It probably should come as no surprise that Hawaii, which has been named the healthiest state for 5 consecutive years, is now being honored for having the best health care by personal finance website WalletHub.
The state’s high scores in two of the three broad dimensions of health care – first in outcomes and third in cost – used in the WalletHub analysis allowed it to overcome its ranking of 42nd in the third dimension, access, and finish ahead of Iowa and Minnesota, which tied for second. New Hampshire earned a fourth-place finish and the District of Columbia was fifth, courtesy of its first-place finish in the cost dimension, WalletHub reported. Maine, which finished 14th overall, was No. 1 in access.
The state in 51st place is Louisiana, which placed in the top 5 in both cancer and heart disease rates. Mississippi was credited with the 50th-best health care system, just behind Alaska (49), Arkansas (48), North Carolina (47), and Georgia (46). The lowest ranking in each dimension went to Alaska (cost), Texas (access), and Mississippi (outcomes), according to WalletHub’s analysts.
Those three dimensions of health care consisted of 35 individual metrics. The cost dimension’s five metrics included cost of medical visits and average monthly insurance premium. The access dimension consisted of 18 metrics, such as hospital beds per capita and share of adults with no personal physician. The outcomes dimension included 12 metrics, among them life expectancy and share of nonimmunized children aged 19-35 months. “Each metric was graded on a 100-point scale, with a score of 100 representing the best health care at the most reasonable cost,” they wrote.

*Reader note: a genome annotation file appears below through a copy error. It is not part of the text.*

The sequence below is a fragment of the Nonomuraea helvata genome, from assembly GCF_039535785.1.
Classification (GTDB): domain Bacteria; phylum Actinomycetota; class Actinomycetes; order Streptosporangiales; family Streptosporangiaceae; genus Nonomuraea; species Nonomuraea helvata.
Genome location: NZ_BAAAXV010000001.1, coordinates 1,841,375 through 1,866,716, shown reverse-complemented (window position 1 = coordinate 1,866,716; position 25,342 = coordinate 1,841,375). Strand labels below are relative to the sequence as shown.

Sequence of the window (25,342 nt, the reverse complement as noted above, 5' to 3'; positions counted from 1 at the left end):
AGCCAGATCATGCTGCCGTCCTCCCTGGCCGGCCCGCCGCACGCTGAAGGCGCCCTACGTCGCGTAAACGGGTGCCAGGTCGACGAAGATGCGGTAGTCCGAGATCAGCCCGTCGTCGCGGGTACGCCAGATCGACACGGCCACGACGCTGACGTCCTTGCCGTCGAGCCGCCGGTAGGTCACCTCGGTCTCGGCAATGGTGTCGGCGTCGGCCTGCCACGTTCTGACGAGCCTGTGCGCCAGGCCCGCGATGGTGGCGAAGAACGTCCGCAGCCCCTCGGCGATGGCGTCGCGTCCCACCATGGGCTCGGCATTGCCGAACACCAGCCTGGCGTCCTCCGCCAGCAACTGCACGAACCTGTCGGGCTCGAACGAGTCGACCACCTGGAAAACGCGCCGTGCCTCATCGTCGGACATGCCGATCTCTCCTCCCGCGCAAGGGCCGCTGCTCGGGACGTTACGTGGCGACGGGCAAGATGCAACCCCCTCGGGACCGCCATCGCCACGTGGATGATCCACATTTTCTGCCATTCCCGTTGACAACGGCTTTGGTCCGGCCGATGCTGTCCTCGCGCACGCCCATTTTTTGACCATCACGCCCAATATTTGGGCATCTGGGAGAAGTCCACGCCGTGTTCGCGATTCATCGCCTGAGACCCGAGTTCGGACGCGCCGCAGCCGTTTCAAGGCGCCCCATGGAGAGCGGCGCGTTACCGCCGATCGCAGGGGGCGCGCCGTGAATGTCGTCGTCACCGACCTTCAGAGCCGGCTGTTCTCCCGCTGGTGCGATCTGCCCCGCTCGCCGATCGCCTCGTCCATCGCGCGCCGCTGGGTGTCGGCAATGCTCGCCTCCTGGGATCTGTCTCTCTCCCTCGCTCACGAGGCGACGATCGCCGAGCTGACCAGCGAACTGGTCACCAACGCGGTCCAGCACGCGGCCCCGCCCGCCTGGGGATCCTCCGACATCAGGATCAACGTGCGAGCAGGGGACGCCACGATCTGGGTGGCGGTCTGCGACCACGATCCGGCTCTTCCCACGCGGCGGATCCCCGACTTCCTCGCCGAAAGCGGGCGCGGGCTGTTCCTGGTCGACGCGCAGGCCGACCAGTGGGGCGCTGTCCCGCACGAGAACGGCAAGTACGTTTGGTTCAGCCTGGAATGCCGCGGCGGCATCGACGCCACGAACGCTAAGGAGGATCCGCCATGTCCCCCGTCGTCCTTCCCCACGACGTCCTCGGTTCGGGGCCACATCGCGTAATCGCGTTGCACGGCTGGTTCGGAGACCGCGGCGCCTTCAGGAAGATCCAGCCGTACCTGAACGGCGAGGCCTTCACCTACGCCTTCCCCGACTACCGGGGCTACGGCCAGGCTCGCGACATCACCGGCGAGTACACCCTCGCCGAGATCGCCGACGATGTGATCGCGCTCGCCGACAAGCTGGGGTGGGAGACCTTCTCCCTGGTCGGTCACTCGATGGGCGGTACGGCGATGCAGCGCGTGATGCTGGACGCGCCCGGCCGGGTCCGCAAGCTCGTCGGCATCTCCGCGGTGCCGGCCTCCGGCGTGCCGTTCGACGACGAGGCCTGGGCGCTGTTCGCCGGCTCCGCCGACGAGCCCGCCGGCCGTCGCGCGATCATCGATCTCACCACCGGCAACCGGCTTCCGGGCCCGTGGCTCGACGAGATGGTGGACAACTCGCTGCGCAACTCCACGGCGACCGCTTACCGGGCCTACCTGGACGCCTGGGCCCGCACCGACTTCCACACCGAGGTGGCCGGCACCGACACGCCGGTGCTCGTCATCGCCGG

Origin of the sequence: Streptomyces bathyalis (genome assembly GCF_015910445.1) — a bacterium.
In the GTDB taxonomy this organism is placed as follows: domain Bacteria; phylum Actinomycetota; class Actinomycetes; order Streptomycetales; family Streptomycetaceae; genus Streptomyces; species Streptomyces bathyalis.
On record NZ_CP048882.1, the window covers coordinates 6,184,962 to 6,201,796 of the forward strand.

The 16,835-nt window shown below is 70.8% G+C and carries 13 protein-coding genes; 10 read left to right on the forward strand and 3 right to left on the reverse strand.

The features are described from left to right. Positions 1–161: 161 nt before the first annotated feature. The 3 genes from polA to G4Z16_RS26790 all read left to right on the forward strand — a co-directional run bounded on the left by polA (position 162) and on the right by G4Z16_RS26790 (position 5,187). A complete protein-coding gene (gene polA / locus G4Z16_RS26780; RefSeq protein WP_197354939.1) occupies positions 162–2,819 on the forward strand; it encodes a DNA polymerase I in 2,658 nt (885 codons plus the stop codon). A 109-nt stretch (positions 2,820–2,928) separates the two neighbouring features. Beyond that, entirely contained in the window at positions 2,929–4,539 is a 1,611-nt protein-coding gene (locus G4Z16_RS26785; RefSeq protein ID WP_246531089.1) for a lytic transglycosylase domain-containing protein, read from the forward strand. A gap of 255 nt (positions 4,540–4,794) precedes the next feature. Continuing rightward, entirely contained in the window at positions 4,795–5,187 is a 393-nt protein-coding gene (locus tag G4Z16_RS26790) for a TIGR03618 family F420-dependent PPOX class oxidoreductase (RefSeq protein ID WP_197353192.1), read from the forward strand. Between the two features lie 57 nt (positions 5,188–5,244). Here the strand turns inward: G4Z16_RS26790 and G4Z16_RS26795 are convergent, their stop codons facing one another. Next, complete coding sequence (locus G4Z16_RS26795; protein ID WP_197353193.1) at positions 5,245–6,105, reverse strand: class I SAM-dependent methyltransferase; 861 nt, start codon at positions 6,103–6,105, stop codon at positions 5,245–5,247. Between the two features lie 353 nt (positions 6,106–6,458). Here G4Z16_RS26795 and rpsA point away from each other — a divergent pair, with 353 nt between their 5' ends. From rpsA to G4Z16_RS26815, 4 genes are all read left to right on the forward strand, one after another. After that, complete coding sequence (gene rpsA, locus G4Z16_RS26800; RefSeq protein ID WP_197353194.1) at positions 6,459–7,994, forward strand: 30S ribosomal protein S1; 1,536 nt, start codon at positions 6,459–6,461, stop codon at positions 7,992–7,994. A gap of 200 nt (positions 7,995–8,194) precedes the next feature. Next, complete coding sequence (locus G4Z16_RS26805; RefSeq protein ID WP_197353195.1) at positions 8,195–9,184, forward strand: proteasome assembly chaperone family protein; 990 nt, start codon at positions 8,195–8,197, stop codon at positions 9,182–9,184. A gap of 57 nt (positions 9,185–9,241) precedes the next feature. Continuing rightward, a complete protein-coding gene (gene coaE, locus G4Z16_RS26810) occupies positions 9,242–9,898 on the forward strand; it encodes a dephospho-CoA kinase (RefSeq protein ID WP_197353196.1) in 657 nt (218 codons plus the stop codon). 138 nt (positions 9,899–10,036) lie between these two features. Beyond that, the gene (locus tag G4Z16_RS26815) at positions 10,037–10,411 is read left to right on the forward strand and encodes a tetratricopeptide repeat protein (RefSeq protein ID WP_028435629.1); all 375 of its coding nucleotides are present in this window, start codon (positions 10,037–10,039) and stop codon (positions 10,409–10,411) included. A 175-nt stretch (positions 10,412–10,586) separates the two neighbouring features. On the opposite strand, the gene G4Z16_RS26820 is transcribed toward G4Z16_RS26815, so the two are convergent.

A closer look at some of the individual metrics shows that the District of Columbia has the most physicians per capita and Idaho has the fewest, Medicare acceptance is highest among physicians in North Dakota and lowest in Hawaii, and infant mortality is lowest in New Hampshire and highest in Mississippi, according to the WalletHub analysis, which was based on data from 19 sources, including the Centers for Medicare & Medicaid Services, the Association of American Medical Colleges, and the Social Science Research Council.